Producer: Johnny Capps/Julian Murphy

Review based on season 1.
Before the awesome Sugar Rush, Johnny Capps did this little British fantasy show. Avoid any reviewer who blithely declares that this show is the "British Buffy". I've heard that so many times now it makes me want to reach through my computer screen, onto the Internet and strangle the lazy-arse reviewers inside.

It isn't true, on any level, besides a tendency towards supernatural storylines. Hex has no vampires, only one semi-monster who is actually a fallen angel, a blonde heroine with special powers, mostly telekinesis but there are some hints of psychic powers as well, who is subjected to pain and suffering by a good-looking bad guy. She's a witch from a special lineage, who just happens to come from a family with a terrible, recurring connection with a dark power.

Cassie, the latest in a long line of McBain family witches, gains her powers and becomes the focus of obsession by the dark, brooding Azazeal. He has a plan, but first he needs to manifest himself fully on this plane, for which he needs a willing sacrifice. Enter Thelma, Cassie's lesbian best friend. The two share a tight, albeit platonic relationship as outsiders at their posh private boarding school. Thelma becomes the sacrifice that brings Azazeal forward into the world, but this is no ordinary death. Almost immediately, Thelma the lesbian ghost appears, and she's twice the hoot that Thelma was when she was alive.

For those of you still with me, you're probably going to like this show. It goes for a higher degree of realism in its look than most American fantasy shows, and it thankfully isn't about two women saving the world. They're too busy trying to save themselves. While Cassie does display a few scattered moments of do-gooder tendencies, for the most part the show doesn't concentrate on Cassie using her powers to save innocent people.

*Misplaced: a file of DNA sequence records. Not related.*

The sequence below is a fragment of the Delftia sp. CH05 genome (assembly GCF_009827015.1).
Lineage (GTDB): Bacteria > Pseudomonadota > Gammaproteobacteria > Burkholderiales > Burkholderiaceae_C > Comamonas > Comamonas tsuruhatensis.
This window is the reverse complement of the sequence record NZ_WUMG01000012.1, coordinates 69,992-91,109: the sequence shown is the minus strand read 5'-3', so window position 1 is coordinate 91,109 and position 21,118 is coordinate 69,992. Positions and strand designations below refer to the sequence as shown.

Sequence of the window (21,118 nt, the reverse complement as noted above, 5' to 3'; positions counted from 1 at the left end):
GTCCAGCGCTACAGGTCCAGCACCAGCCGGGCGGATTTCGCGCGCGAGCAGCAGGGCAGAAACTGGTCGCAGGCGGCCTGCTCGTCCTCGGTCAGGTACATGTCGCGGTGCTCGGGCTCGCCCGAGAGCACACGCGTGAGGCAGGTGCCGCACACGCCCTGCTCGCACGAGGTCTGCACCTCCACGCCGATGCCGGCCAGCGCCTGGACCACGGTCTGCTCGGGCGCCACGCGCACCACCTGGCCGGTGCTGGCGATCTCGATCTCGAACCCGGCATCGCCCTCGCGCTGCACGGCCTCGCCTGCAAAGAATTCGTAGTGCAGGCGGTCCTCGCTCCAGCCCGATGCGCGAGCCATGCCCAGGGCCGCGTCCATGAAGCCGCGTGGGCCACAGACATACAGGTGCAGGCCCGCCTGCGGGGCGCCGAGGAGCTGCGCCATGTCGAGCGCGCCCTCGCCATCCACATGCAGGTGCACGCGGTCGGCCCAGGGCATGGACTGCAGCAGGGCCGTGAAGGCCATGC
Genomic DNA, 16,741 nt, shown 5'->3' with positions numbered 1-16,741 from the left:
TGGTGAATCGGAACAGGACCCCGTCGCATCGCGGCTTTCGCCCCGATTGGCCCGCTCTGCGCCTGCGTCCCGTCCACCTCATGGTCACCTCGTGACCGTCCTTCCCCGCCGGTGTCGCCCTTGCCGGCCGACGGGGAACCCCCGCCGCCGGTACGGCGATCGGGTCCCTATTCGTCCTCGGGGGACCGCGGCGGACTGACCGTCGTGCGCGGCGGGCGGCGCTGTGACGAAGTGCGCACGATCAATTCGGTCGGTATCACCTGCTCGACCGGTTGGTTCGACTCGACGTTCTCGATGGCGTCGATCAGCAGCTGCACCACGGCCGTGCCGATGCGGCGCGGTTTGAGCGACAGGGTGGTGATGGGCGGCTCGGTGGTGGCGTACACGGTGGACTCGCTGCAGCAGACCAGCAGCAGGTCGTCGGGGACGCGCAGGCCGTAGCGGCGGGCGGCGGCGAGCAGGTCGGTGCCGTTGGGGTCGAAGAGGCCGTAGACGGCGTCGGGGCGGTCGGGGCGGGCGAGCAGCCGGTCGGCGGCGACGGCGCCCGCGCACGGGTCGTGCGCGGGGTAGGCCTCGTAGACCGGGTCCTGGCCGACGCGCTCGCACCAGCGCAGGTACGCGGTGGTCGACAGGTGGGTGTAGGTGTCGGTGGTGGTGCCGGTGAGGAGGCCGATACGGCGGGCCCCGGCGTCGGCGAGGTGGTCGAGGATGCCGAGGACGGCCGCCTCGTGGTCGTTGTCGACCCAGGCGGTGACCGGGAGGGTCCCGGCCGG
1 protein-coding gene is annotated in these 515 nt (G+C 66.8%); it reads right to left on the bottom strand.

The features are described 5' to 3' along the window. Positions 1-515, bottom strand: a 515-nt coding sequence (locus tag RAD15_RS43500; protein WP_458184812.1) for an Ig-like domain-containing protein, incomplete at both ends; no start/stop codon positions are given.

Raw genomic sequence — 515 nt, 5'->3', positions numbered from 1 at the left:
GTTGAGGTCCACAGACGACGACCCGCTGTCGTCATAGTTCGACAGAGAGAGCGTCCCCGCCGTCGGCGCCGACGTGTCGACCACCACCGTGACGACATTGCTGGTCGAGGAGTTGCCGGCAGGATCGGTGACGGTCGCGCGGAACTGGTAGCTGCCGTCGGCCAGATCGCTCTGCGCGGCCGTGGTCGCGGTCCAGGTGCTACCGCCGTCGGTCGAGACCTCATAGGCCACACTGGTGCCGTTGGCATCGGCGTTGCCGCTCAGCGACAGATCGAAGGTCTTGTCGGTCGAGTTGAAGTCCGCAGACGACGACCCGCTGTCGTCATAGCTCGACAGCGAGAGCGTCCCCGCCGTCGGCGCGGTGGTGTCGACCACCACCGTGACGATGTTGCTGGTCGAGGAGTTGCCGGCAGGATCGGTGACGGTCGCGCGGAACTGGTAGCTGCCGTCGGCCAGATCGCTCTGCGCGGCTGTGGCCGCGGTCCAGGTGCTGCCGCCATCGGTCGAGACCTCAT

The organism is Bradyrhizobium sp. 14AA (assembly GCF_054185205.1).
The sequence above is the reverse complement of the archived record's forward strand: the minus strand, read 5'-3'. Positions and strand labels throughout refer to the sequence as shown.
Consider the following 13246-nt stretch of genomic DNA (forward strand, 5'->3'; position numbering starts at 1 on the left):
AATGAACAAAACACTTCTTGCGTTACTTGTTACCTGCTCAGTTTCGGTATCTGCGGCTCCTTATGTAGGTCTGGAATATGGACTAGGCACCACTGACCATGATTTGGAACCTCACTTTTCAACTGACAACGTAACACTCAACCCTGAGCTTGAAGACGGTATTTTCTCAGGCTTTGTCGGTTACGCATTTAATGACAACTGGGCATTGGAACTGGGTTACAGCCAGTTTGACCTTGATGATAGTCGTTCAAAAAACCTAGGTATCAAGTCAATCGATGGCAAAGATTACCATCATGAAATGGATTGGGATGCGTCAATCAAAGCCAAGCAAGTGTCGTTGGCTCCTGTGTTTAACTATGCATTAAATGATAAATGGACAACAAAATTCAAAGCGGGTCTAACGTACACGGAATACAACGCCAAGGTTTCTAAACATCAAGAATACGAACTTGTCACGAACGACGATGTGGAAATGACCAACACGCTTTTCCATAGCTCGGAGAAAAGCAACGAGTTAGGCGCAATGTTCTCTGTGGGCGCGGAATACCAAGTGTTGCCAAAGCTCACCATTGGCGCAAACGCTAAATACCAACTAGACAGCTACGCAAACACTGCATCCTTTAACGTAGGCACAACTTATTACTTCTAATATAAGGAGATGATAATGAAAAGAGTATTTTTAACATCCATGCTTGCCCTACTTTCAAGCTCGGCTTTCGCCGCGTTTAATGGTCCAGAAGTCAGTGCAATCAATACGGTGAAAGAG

The show is darker and more self-centred than that. It deals with the all-too-human emotions that get tangled in the supernatural events. How does Thelma feel now that the object of her love is forever beyond her grasp? How does Cassie deal with her powers and her burgeoning hormones that keep making her lust for Troy, the guy who looks alarmingly like Jamie Oliver? (Or do British guys with an overbite all look like that?)

Just when we think Cassie might finally be the one to rise above the family curse, she's betrayed from within. Azazeal manages to trick Cassie into doing the one thing she would otherwise never do, and then all hell breaks loose.

The second half of the season is pretty damn cool, and races by at a frantic pace. The problem is, you need to get to the second half. I can see this show losing a lot of potential fans in the pilot, which is slow-moving and often dull. The camera wanders around this big, old, gothic house as if it too is searching for something better to do. The first hour and a half is downright flat (and 90 minutes out of a six hour series is a lot, quite frankly).

It isn't enough anymore for a show to just reveal "woohoo, she has some powers!" That's where shows such as Buffy and Charmed really have had an influence. They've spoiled us. Anyone who has watched those shows expects some series character development with their magic. It wasn't really until Thelma's death that I felt the tugs of interest forming. Before that the backstory and unveiling of the plot surrounding shy, innocent Cassie was pretty yawnworthy. I was keeping myself interested by wondering how many cast members the show would have in common with Sugar Rush.

Around episode four I really started to sit up and take notice. (OK, the interesting lesbian scene in episode three was kind of distracting...) While Thelma struggles to convince Cassie that she really has genuine concerns and isn't just jealous of her sudden sexual prowess, it digs up real emotional drama. Apart from the occasional attempt to use the whole lesbian ghost angle for laughs, this really isn't a show with much comic relief.

I was also a bit disappointed in the lacklustre Azazeal. I know he's a smiling bad guy, a smooth talker, but it isn't until the final episode that I sensed any real malice in him. Giving someone a long coat, calling them a fallen angel and having a few lightweight scenes in S&M clubs doesn't necessarily make him evil. Like I said, we're a bit spoiled these days really.

Thelma the lesbian ghost really is the main drawcard here. Through her we get most of the story, most of the best acting (the always-appealing Jemima Rooper) and most of the real emotional connection to the story as a whole. Without that little gambit to keep things interesting I think Hex might have died and been buried in obscurity.



everything relative

everything relative